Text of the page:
The understanding of the QCD in the non perturbative regime, is one of the key issue to have a complete picture of the strong interactions. Recent findings of new and unexpected resonances, with unresolved properties, show that the hadron spectrum is not yet completely understood. This is also underlined by the ongoing discussion on multi-quark states, and on other exotic states with gluonic degrees of freedom.
The PANDA experiment, one of the biggest enterprises at the FAIR facility, aims at exploring this field thanks to the gluon rich environment offered by antiproton annihilations.
The a general overview of the PANDA physics program will be given in the talk.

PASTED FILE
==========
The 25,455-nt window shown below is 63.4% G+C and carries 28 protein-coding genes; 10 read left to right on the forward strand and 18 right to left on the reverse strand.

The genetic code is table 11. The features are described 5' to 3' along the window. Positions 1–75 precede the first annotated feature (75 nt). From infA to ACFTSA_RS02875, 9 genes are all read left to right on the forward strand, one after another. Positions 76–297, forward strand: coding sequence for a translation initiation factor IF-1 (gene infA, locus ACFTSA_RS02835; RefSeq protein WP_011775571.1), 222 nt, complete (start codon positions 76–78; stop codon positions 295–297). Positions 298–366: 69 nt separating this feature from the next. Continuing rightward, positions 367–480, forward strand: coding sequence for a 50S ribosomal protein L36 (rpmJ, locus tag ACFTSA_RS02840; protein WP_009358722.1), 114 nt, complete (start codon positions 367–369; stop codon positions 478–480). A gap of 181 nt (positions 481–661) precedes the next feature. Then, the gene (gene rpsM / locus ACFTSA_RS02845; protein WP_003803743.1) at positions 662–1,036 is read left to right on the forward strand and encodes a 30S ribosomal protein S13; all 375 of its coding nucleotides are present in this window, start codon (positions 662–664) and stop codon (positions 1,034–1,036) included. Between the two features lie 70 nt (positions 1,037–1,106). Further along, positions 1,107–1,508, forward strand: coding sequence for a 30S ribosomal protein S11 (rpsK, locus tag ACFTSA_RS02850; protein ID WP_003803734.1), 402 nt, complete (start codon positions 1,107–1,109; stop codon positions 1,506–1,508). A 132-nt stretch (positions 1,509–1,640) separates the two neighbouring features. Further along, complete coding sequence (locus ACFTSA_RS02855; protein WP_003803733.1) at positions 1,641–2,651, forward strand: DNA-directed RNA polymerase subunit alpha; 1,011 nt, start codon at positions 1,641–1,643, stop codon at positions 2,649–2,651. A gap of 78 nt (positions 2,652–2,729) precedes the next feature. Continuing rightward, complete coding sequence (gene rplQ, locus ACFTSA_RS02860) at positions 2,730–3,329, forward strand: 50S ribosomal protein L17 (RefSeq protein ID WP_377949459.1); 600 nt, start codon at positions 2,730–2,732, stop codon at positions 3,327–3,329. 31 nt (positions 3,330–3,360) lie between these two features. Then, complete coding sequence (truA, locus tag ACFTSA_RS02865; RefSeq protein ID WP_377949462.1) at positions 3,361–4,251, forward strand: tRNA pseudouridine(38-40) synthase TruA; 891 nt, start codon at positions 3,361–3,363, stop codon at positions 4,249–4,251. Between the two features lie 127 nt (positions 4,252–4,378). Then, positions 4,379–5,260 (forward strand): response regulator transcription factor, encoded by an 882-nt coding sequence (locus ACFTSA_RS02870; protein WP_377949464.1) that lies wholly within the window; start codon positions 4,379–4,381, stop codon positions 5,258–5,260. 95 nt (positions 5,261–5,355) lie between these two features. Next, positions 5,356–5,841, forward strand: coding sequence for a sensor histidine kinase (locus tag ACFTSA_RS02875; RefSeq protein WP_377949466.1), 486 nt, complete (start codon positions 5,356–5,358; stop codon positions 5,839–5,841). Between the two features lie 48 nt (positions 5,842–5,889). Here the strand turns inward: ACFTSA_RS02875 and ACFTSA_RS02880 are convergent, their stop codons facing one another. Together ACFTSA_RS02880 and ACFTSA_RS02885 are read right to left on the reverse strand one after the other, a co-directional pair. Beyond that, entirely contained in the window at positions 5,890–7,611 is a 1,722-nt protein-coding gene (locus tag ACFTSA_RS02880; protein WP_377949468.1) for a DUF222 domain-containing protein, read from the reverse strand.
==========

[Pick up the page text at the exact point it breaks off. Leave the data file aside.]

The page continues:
One of the physics highlights of the future PANDA experiment is to search for exotic states that have been predicted by theory, and whose properties are governed by the presence of valence gluons. Such exotic states can be formed directly and copiously in proton-antiproton annihilations. The challenge lies in reducing the enormous background yield while preserving a high efficiency for the detection of exotic hadrons. As the detector response of background events is very similar to that of the decay of the exotic states, the use of a conventional triggered readout scheme, where a limited number of subdetectors generates a trigger signal that engages the readout of the complete detector, is ruled out. Therefore, a new type of intelligent readout is being developed, where kinematic constraints are imposed online on reconstructed events. The high 20 MHz interaction rate can lead to overlapping detector response signals, creating so-called pile-up signals. Therefore, a different simulation approach is required, where events are no longer simulated sequentially, but are allowed to produce pile-up signals by letting simulated response signals interact with other signals in the same detector element for a set period of time. This means that the timestamp of each event (or even each hit produced by an event) plays a key role in the process, which is why this type of simulation is referred to as “timebased”. Disentangling these overlapping signals and assigning them to the proper events may prove difficult. For the Electromagnetic Calorimeter, impinging particles create groups of hits in the detector, called clusters. To find the energy of these particles, the information from the hits in each cluster has to be recombined. Ideally, each hit in a cluster should belong to the event that spawned it, but this depends on the efficiency of the disentangling procedure. Some results of tests of the timebased simulation code and a macro for disentangling and recombining hits into clusters will be presented.